If you’ve been reading my writing lately, you’ve probably noticed that narcissism is on my mind- in particular- figuring out how to help people deal with narcissists effectively, as they are the most slippery of snakes to handle. I thought I could help readers more by tackling what I see as the most prominent feature of being a susceptible target of a narcissist- being a VICTIM.
How are they related, you ask? Well, let’s just say that you may not even know what a narcissist is (nor care) if you feel strong and empowered and don’t take abuse from anyone. You see, people that see themselves as ‘victims’ of other people’s behaviours are at higher risk for being treated badly than those who don’t see themselves that way. It may sound simple in theory, but it can be very challenging to change if you grew up with abuse. In other words, if you’ve been a victim of anyone who was abusive to you in the past, the chances are much higher that narcissists will be attracted to you because they sense that they can treat you badly and are ‘easy prey’.
Here is an excerpt from a well-written article called 10 Ways to Stop Feeling Like a Victim Once and for All by Cylon George, where the author suggests that you need to “Find the source of your learned helplessness”:
Chronic long-term victim mentality often finds its source in learned helplessness that was likely experienced in childhood or early adulthood. Perhaps you were raised in an environment that fostered dependence, rather than giving you the confidence to fend for yourself. Perhaps an older sibling or spouse consistently discounted your opinions and feelings. Or perhaps you were bullied in school. The process is painful, but taking the time to find the underlying source of your negativity will empower you with knowledge. This knowledge in turn will give you an opportunity to address the source of the pain. If you’re struggling to get through this step, a good therapist can help.
Real-life example of overcoming victimhood:
A client of mine came to see me and spent almost the full hour describing her father’s treatment of her. She listed all of the horrible things he says and does to her and it quickly became clear that he was a full-blown narcissist. He put her down in front of others, called her names, expected her full and undivided attention and when he didn’t get it, he abused her verbally…and so on.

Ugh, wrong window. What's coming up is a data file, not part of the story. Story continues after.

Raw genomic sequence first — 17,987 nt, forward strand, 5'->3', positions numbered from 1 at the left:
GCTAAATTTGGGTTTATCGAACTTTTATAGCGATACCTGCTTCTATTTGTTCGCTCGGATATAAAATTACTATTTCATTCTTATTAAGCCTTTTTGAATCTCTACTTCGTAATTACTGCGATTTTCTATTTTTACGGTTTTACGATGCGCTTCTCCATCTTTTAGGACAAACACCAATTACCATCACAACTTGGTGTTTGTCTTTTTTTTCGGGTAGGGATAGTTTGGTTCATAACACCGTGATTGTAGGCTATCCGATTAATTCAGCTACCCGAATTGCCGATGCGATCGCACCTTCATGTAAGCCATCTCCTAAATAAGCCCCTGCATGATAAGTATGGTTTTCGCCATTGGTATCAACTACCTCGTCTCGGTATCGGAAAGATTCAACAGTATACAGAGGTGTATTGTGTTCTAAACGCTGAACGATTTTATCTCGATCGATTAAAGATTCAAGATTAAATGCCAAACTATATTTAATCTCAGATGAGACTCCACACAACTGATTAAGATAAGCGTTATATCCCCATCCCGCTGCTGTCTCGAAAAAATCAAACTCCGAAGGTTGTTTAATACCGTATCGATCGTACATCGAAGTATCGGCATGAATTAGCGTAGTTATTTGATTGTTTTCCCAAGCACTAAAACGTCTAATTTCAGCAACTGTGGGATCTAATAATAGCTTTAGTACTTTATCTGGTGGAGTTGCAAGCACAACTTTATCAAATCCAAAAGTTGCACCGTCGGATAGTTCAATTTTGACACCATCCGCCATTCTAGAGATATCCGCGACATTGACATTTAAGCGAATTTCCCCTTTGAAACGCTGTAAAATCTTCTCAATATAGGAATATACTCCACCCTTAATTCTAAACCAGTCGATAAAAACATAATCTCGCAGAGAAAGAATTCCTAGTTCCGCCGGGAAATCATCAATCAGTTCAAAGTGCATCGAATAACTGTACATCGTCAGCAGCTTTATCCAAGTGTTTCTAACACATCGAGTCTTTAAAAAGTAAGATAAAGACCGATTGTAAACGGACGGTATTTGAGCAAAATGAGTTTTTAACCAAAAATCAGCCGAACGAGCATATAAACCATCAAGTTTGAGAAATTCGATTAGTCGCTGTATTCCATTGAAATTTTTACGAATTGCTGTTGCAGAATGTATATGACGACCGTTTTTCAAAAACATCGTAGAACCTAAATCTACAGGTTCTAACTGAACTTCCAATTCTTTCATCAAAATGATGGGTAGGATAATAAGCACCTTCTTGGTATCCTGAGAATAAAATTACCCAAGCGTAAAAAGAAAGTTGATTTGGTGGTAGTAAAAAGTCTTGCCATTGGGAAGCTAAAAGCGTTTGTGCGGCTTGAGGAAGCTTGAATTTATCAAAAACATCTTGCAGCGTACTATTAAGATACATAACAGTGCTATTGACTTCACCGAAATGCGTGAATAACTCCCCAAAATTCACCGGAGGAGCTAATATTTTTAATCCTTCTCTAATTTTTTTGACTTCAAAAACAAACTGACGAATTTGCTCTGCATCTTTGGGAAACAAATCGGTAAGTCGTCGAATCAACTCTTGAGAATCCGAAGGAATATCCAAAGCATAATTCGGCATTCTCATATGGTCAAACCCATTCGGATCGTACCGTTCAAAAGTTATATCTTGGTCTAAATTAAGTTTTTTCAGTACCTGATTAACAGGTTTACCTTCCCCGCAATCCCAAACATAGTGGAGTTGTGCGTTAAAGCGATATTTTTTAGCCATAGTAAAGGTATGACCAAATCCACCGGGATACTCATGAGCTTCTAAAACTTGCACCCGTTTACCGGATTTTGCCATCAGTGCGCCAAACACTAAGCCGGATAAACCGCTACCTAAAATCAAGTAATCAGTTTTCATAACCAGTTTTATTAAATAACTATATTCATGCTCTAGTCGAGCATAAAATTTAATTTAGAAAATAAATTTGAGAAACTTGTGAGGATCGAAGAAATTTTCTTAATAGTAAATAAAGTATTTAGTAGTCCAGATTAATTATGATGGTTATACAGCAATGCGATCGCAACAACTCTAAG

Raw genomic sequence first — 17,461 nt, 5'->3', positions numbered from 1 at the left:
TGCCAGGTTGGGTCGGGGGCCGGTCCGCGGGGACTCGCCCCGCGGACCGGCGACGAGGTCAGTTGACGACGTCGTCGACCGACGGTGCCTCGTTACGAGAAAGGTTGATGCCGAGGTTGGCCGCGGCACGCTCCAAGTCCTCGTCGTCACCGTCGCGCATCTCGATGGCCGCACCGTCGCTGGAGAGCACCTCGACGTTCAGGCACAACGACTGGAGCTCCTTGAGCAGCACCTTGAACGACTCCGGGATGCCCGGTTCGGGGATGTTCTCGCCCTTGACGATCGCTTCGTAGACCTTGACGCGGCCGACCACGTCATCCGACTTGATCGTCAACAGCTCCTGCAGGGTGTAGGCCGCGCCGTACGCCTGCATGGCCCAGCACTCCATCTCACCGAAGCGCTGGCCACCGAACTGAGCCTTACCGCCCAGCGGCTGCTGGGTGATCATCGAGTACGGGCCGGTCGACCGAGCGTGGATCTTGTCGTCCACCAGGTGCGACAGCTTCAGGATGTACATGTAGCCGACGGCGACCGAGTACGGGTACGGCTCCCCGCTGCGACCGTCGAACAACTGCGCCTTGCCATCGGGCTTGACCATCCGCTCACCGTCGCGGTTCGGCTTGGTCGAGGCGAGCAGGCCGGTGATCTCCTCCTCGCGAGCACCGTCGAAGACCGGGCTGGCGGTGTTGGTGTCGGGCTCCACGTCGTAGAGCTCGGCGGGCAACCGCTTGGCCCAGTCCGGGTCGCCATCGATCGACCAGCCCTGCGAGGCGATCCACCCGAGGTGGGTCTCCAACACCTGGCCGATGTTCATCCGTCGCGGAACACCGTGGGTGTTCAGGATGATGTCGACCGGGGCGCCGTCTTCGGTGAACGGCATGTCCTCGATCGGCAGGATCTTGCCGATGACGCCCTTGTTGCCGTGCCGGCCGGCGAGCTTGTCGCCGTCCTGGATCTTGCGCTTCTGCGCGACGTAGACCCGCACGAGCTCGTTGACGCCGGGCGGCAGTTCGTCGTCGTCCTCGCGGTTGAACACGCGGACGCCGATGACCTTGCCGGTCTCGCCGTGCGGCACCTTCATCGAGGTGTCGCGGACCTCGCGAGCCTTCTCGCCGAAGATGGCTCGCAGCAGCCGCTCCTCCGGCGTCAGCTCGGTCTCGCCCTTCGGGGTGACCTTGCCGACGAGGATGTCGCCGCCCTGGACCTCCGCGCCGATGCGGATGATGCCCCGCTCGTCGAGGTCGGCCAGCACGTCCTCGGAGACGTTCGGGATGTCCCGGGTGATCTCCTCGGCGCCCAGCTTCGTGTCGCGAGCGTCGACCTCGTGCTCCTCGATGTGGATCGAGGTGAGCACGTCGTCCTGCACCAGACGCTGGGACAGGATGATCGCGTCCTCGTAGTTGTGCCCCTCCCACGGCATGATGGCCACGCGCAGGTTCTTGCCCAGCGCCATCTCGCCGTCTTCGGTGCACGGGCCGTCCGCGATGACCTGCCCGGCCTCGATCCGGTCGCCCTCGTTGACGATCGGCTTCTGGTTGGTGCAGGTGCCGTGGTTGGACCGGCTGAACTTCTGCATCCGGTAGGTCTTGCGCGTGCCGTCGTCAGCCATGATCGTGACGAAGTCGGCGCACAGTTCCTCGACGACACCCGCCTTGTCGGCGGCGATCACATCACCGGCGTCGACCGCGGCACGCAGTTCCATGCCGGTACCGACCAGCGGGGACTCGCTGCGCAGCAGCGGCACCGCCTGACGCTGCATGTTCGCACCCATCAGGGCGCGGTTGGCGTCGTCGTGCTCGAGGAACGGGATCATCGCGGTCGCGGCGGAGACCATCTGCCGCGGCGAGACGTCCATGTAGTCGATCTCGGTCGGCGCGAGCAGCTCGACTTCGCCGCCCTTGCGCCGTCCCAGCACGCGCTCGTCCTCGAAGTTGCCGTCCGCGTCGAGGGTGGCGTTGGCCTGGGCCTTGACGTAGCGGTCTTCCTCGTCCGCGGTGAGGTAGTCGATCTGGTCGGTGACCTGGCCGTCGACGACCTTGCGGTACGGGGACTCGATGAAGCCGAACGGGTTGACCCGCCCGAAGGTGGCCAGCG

When I asked her to come up with some ideas of how she could not be at the receiving end of this intolerable behaviour, she just sat there looking at me blankly. I then gently spoke to her about how much choice she had about what she experienced with her father and she answered, “I don’t have any. He’s my father.” I felt very sad for her in that moment and yet I could totally relate.
If we grow up in a family where people treat us badly (especially one or more of our parents), we learn on some level, that we deserve such treatment. This woman had resigned herself to a life filled with people treating her like dirt and felt that there was nothing she could do to change it.
But the good news is that she was seeing me because on another level, she knew that this wasn’t acceptable and wanted to learn tools to protect herself from her abusive father and others like him. She also knew deep down, that she deserved better. When I worded it this way, she agreed with me and we were able to start brainstorming ideas for how to protect herself in future from abuse, as well as how to attract kinder, gentler people who made her feel good about herself into her life.
What I say in my book, “Dump That Chump” (www.dumpthatchump.com) is applicable here:
WHAT YOU EXPECT IS WHAT YOU GET.
If you expect to be treated badly, guess what? You WILL be treated badly. However, if you treat yourself as the fabulous goddess that you are, and expect only the best, guess what? Other people will treat you like that too!
I must say again that this is much easier said than done. But that doesn’t mean you can’t do it. It takes two things: TIME AND PRACTISE. The more you refuse to be a victim, the more seriously people will take you and your boundaries. You don’t even have to believe that you are a fabulous goddess (although I already know you are); you just have to ACT AS IF and the rest will fall into place.
The first step in not being a victim is to realize that you don’t have to be one and that you deserve to be treated wit dignity, kindness, and respect.
Do you have a story to share with my readers about how you stopped being a victim? If so, I’m sure they want to hear it! Feel free to send it to me via email at: estherATestherkane.com and I may share it with them in an upcoming newsletter and you will remain anonymous.